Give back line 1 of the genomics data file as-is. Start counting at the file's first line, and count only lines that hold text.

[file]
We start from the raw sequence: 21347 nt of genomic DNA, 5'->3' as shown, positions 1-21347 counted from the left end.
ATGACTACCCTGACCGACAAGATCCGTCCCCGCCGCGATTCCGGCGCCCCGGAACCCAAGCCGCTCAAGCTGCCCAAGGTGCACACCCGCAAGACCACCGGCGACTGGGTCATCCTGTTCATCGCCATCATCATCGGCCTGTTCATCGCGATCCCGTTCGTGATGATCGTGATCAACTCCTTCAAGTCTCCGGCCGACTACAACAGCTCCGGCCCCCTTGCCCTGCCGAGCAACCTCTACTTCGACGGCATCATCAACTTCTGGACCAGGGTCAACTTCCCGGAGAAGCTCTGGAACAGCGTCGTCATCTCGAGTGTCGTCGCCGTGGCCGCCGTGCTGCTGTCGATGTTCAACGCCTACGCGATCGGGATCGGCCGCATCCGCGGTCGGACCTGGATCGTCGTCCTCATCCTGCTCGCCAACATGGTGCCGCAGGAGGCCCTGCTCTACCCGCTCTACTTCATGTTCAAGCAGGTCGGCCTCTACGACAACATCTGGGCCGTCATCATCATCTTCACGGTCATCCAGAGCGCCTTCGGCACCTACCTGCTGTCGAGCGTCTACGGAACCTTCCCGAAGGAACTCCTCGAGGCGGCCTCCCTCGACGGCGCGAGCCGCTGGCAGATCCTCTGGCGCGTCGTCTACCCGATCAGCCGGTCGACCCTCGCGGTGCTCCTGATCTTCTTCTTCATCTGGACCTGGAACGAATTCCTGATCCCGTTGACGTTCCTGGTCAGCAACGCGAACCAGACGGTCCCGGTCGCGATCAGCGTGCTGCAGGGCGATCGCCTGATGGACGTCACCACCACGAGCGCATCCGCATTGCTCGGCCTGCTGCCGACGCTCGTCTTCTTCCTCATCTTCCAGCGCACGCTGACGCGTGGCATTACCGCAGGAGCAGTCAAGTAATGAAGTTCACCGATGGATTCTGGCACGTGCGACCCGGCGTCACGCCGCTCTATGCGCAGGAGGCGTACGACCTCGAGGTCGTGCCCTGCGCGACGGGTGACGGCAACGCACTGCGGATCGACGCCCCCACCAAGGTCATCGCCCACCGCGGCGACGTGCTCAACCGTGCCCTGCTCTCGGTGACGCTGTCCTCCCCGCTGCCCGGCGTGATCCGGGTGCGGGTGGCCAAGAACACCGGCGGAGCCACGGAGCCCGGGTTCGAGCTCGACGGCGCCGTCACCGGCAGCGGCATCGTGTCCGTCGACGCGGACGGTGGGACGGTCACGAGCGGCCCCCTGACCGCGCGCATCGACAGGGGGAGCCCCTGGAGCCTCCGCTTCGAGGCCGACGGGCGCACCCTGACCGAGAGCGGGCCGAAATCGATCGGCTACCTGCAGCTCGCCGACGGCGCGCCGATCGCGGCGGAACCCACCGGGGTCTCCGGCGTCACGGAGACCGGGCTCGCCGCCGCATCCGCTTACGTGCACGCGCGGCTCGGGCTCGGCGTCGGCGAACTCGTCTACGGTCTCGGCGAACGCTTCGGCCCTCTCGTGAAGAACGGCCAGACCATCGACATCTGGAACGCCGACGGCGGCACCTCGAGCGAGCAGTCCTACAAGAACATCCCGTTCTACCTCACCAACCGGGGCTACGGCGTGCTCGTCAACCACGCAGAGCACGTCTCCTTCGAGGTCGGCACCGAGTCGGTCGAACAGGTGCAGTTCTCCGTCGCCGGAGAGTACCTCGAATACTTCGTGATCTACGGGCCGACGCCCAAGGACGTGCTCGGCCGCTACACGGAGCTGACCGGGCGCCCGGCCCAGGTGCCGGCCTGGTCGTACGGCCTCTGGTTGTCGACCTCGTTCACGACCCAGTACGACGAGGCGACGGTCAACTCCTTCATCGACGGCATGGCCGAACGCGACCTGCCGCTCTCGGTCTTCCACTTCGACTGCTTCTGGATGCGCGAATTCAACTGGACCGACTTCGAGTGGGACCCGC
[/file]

We start from the raw sequence: 21347 nt of genomic DNA, 5'->3' as shown, positions 1-21347 counted from the left end.